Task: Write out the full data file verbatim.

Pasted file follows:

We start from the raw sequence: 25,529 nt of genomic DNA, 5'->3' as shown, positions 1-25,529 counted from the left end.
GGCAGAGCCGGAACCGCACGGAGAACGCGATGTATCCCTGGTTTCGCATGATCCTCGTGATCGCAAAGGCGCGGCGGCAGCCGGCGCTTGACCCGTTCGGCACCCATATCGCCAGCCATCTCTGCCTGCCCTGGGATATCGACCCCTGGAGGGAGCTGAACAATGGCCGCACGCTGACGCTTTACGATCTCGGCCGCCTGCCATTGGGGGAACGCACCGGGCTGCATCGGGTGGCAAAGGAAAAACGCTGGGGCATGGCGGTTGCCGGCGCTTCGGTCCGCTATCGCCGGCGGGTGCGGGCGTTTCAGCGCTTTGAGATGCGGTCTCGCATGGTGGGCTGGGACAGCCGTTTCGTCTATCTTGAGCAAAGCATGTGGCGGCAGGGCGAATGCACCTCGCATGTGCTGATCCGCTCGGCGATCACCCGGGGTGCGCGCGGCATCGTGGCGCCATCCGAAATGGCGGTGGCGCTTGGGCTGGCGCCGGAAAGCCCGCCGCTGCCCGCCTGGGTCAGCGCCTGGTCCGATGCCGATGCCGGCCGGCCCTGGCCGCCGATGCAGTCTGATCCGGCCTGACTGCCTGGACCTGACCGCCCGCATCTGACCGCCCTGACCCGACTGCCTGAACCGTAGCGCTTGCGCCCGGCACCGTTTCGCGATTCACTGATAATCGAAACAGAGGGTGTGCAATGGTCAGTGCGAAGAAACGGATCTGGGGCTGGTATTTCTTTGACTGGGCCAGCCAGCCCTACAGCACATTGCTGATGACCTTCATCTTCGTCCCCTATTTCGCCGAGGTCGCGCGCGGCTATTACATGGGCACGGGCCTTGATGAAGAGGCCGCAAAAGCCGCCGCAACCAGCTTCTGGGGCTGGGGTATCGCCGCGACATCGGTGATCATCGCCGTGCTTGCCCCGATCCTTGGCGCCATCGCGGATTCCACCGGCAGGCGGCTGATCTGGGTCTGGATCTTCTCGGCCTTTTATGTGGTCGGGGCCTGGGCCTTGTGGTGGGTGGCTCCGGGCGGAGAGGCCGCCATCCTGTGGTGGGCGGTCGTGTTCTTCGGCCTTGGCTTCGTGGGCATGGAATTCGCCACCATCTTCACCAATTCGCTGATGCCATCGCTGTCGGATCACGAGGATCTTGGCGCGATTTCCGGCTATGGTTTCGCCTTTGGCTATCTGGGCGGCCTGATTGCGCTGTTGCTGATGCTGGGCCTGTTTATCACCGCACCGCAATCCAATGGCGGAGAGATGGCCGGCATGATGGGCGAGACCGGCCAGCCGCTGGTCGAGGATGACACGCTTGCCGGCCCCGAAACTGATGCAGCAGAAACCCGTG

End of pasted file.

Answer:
We start from the raw sequence: 25,529 nt of genomic DNA, 5'->3' as shown, positions 1-25,529 counted from the left end.
GGCAGAGCCGGAACCGCACGGAGAACGCGATGTATCCCTGGTTTCGCATGATCCTCGTGATCGCAAAGGCGCGGCGGCAGCCGGCGCTTGACCCGTTCGGCACCCATATCGCCAGCCATCTCTGCCTGCCCTGGGATATCGACCCCTGGAGGGAGCTGAACAATGGCCGCACGCTGACGCTTTACGATCTCGGCCGCCTGCCATTGGGGGAACGCACCGGGCTGCATCGGGTGGCAAAGGAAAAACGCTGGGGCATGGCGGTTGCCGGCGCTTCGGTCCGCTATCGCCGGCGGGTGCGGGCGTTTCAGCGCTTTGAGATGCGGTCTCGCATGGTGGGCTGGGACAGCCGTTTCGTCTATCTTGAGCAAAGCATGTGGCGGCAGGGCGAATGCACCTCGCATGTGCTGATCCGCTCGGCGATCACCCGGGGTGCGCGCGGCATCGTGGCGCCATCCGAAATGGCGGTGGCGCTTGGGCTGGCGCCGGAAAGCCCGCCGCTGCCCGCCTGGGTCAGCGCCTGGTCCGATGCCGATGCCGGCCGGCCCTGGCCGCCGATGCAGTCTGATCCGGCCTGACTGCCTGGACCTGACCGCCCGCATCTGACCGCCCTGACCCGACTGCCTGAACCGTAGCGCTTGCGCCCGGCACCGTTTCGCGATTCACTGATAATCGAAACAGAGGGTGTGCAATGGTCAGTGCGAAGAAACGGATCTGGGGCTGGTATTTCTTTGACTGGGCCAGCCAGCCCTACAGCACATTGCTGATGACCTTCATCTTCGTCCCCTATTTCGCCGAGGTCGCGCGCGGCTATTACATGGGCACGGGCCTTGATGAAGAGGCCGCAAAAGCCGCCGCAACCAGCTTCTGGGGCTGGGGTATCGCCGCGACATCGGTGATCATCGCCGTGCTTGCCCCGATCCTTGGCGCCATCGCGGATTCCACCGGCAGGCGGCTGATCTGGGTCTGGATCTTCTCGGCCTTTTATGTGGTCGGGGCCTGGGCCTTGTGGTGGGTGGCTCCGGGCGGAGAGGCCGCCATCCTGTGGTGGGCGGTCGTGTTCTTCGGCCTTGGCTTCGTGGGCATGGAATTCGCCACCATCTTCACCAATTCGCTGATGCCATCGCTGTCGGATCACGAGGATCTTGGCGCGATTTCCGGCTATGGTTTCGCCTTTGGCTATCTGGGCGGCCTGATTGCGCTGTTGCTGATGCTGGGCCTGTTTATCACCGCACCGCAATCCAATGGCGGAGAGATGGCCGGCATGATGGGCGAGACCGGCCAGCCGCTGGTCGAGGATGACACGCTTGCCGGCCCCGAAACTGATGCAGCAGAAACCCGTG